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Child Allowance

Volume 436: debated on Tuesday 15 April 1947

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In the second place, I propose to increase the child allowance from £50 to £6o a year, and thus restore this allowance to the pre-war figure, not merely the 1940 figure. This will cost £15 million in a full year, and £13 million this year. These last two increases together, will relieve 750,000 people who now pay Income Tax, from all payment in the future; and will, of course, noticeably reduce the tax paid by millions of others.

Following these reliefs, I would like to give the Committee some figures, because I am not sure that it is always understood what is the tax free income of various sections of the community, and what is the income above which standard rate at 9s. in the £first becomes chargeable. There is a bit of loose, defeatist, talk about incentives sometimes. People talk about there being no incentive to work if they have to pay anything in Income Tax. And it is especially for this reason that I want to give the facts and figures to the Committee.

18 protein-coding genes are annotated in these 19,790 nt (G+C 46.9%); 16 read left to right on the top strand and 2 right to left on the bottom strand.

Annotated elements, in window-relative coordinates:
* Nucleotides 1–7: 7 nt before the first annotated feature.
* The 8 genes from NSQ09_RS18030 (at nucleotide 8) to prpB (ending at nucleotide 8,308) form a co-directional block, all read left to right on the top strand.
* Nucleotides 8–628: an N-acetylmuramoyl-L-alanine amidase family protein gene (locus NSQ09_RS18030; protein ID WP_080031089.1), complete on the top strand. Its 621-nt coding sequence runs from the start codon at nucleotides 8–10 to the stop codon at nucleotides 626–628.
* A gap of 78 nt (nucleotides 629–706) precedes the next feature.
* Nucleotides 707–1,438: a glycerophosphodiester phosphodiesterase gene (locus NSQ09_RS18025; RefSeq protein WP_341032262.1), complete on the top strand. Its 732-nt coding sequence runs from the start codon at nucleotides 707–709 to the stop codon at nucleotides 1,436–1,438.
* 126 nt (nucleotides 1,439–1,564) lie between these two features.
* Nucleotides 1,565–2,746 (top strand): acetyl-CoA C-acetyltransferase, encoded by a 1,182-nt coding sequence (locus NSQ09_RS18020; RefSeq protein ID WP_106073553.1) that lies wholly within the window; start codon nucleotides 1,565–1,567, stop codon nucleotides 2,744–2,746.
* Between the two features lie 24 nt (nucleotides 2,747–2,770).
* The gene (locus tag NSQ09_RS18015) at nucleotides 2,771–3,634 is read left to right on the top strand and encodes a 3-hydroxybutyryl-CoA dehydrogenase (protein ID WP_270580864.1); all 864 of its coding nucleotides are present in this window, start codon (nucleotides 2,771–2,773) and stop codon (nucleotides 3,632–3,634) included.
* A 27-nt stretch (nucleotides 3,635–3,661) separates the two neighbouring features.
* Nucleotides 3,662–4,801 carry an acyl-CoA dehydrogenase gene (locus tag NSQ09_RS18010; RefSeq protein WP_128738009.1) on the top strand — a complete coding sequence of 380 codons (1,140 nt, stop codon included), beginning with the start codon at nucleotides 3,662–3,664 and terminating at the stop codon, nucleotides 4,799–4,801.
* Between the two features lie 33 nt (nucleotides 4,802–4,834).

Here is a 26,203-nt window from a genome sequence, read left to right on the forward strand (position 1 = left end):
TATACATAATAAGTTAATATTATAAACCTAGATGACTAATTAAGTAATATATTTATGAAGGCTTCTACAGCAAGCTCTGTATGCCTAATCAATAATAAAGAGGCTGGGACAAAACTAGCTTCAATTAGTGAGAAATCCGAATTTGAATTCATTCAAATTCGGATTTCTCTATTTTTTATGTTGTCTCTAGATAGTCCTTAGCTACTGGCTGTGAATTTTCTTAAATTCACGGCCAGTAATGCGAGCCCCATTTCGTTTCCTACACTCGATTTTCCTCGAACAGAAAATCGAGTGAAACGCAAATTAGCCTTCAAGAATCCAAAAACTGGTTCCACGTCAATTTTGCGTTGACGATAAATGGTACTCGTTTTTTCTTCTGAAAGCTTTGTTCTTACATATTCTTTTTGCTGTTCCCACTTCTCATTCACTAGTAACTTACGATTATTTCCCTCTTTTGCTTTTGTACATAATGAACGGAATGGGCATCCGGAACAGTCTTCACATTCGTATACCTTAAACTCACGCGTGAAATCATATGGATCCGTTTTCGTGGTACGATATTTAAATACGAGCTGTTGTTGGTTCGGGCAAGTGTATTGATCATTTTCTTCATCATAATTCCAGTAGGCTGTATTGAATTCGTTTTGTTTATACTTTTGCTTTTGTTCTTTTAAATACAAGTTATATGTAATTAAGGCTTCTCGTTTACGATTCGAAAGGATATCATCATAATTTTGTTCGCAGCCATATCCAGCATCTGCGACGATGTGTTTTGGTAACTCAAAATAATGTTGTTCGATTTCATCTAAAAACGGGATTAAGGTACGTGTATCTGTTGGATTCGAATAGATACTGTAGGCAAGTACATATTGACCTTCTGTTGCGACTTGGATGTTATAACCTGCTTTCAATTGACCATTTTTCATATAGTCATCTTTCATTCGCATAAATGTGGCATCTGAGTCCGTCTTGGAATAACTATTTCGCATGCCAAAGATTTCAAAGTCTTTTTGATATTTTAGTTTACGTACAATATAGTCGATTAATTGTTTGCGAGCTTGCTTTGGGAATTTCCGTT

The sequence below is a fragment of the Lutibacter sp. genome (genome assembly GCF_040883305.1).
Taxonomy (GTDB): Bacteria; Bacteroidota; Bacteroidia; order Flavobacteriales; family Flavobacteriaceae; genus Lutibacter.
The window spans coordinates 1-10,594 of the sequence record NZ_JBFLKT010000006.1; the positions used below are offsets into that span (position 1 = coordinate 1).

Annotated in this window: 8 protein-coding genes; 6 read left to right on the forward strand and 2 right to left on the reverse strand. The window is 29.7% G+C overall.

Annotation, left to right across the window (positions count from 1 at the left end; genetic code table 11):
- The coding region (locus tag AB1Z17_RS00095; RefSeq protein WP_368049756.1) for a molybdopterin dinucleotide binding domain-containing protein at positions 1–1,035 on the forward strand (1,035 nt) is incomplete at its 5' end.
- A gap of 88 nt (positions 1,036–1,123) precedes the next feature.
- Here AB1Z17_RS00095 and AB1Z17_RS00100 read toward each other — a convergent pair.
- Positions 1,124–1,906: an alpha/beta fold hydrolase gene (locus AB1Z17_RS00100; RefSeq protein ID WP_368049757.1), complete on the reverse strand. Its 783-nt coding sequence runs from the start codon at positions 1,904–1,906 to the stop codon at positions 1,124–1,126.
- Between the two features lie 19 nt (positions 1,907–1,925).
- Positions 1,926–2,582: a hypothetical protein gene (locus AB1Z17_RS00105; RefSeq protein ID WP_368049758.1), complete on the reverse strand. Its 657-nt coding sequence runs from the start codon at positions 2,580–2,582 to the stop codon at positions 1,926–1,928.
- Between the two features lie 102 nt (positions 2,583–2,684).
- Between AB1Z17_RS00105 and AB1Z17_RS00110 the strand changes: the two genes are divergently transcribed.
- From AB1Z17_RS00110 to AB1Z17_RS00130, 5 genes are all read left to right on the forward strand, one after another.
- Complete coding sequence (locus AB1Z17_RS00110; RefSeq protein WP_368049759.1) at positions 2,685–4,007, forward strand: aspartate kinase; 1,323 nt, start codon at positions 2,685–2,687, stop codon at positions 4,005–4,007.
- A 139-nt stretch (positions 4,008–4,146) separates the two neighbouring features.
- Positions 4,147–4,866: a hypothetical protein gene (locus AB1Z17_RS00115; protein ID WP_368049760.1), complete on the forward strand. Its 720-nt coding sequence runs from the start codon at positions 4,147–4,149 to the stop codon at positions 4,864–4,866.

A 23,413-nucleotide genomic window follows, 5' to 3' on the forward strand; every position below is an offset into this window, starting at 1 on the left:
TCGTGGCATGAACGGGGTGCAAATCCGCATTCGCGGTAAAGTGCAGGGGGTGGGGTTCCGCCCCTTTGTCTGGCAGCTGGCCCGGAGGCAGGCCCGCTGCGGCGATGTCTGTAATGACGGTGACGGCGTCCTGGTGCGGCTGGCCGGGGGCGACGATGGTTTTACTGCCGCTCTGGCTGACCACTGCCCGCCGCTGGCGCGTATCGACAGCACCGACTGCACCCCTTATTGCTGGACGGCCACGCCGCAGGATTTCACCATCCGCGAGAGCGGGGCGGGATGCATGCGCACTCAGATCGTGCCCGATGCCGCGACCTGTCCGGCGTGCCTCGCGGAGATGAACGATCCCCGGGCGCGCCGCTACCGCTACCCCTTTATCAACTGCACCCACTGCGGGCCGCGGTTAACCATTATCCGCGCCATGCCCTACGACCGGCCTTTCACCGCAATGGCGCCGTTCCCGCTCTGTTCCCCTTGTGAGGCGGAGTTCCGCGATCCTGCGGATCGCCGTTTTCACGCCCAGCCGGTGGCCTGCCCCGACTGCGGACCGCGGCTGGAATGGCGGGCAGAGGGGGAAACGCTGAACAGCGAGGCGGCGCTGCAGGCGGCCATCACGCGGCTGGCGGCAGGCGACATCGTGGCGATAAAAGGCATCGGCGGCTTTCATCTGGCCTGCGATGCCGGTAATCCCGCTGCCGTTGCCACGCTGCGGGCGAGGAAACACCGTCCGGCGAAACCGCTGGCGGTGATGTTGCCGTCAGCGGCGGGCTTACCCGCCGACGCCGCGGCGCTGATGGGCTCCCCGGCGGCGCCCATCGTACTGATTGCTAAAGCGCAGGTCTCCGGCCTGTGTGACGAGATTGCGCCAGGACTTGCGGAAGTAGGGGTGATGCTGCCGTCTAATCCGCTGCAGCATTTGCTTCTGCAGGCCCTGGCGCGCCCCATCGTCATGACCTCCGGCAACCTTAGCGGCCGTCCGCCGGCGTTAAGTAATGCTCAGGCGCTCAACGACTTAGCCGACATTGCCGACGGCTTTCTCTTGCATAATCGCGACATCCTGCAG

Following the reliefs I have indicated, a single man will pay no Income Tax until he is earning £2 12s. a week, and he will not begin to pay tax at full standard rate, which is now only 9s. in the £, until his earnings exceed £5 10s. a week. Even then, of course, he only pays at the standard rate on the excess over this amount. The corresponding figures of other types of taxpayers are as follows: a married man with no children will pay no tax if he earns below £4 5s. a week, and no tax at standard rate below £7 2S. a week; for a married man with one child, the figures are, £5 12s. and £8 los.; a married man with two children £7 and £9 18s.; with three children £8 8s. and £11 5s.; and with four children £9 15s. and £12 13s. a week. Finally, that paragon of good citizenship, the married man with five children, pays no Income Tax unless he earns more than £11 3s. a week, and he only pays the full standard rate on the excess of earnings over £14 IS.